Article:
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HomeNationalJansatta Ravivari stambh Ravivari Stambh special article on ancestral property and woman
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Jansatta Ravivari stambh Ravivari Stambh special article on ancestral property and woman

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Sangeeta Sahay

Today, when women are proving their mettle in every field, there are family and social efforts to undermine their success, to tie down their lives and to stifle their dreams. Despite all the claims of gender equality in the country, even today a large part of the country’s female population is forced to live a second standard life. Women also face great challenges to achieve their natural, natural rights.

In this patriarchal country, the biggest reason for ignoring and devaluing female potential is the dispossession of the girl child from her ancestral property. The independent social status of an economically dependent woman was almost non-existent. A woman’s own name and identity have always been secondary, given the addresses like mother, sister, daughter. At many levels, it has been seen as a mere means of fulfilling the needs of men.

The existence of women was considered to be contained in men only. In such a situation, the controllers of the society did not even think of making any kind of property in the name of a person from an unnamed person. In this way, written, unwritten social rules and traditions were also formed to evict women from property. This situation remained for a long time even after the independence of the country.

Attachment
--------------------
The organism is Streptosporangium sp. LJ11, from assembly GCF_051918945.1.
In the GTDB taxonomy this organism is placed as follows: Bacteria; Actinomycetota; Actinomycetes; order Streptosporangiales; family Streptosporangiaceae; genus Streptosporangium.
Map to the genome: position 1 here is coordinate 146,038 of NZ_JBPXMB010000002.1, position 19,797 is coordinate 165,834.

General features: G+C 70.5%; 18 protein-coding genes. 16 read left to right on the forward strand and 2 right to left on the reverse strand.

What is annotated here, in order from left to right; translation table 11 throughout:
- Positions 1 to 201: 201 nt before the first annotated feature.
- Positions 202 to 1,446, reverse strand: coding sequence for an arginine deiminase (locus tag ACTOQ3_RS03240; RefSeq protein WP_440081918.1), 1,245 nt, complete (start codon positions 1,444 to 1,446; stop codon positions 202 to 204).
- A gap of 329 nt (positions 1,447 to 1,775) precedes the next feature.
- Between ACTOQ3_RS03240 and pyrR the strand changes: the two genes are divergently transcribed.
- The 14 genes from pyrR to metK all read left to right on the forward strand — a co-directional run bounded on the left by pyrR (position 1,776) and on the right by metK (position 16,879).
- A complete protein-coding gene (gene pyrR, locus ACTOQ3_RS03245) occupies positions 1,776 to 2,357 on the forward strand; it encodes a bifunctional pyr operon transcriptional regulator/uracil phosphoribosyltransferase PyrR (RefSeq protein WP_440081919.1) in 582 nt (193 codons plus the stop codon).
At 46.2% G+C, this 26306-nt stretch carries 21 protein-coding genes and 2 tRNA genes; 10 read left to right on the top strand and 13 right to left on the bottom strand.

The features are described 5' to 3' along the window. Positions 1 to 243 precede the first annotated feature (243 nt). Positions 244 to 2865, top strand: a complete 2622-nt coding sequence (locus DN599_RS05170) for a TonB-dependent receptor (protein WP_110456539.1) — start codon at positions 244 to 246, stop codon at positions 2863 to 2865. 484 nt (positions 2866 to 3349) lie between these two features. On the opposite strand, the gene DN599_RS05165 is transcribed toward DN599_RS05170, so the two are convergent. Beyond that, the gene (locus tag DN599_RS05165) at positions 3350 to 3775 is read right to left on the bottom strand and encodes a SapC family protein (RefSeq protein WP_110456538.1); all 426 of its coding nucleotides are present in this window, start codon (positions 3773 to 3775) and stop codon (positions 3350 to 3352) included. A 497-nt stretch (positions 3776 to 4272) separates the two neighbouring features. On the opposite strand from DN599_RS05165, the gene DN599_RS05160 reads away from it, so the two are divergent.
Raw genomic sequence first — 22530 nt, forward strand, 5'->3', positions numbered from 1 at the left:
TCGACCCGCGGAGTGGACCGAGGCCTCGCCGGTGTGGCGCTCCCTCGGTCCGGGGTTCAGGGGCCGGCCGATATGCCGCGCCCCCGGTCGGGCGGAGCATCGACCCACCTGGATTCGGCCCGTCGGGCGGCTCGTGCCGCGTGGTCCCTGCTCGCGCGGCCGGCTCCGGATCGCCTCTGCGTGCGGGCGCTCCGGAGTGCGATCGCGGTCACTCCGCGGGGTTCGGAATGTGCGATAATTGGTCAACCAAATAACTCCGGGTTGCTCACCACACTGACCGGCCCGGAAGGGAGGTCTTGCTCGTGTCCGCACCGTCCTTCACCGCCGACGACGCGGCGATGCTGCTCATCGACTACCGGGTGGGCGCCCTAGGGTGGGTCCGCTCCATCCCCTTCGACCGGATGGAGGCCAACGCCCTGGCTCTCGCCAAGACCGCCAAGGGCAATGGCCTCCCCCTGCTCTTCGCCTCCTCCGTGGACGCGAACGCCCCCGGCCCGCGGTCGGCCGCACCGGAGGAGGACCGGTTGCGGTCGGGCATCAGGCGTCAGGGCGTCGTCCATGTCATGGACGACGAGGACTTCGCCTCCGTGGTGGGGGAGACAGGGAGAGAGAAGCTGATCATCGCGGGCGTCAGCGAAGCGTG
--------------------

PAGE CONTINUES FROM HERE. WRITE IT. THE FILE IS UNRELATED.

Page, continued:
Today, although women have got legal rights in ancestral property, it is worth noting that how much society has adopted this legal change? Are daughters getting their due? The answer is only no. Even today, almost the same old rules are being followed. Even in this modern Indian system, almost the entire society is going on undone by keeping its neck in the hard shell of pre-made traditions.

Significantly, the biggest reason for the weak social status of a woman is her denial of the right to ancestral property. The annulment of the daughter’s equal rights in the father’s property in spite of all the rules and regulations clearly tells the story of the dual attitude of the society towards the woman.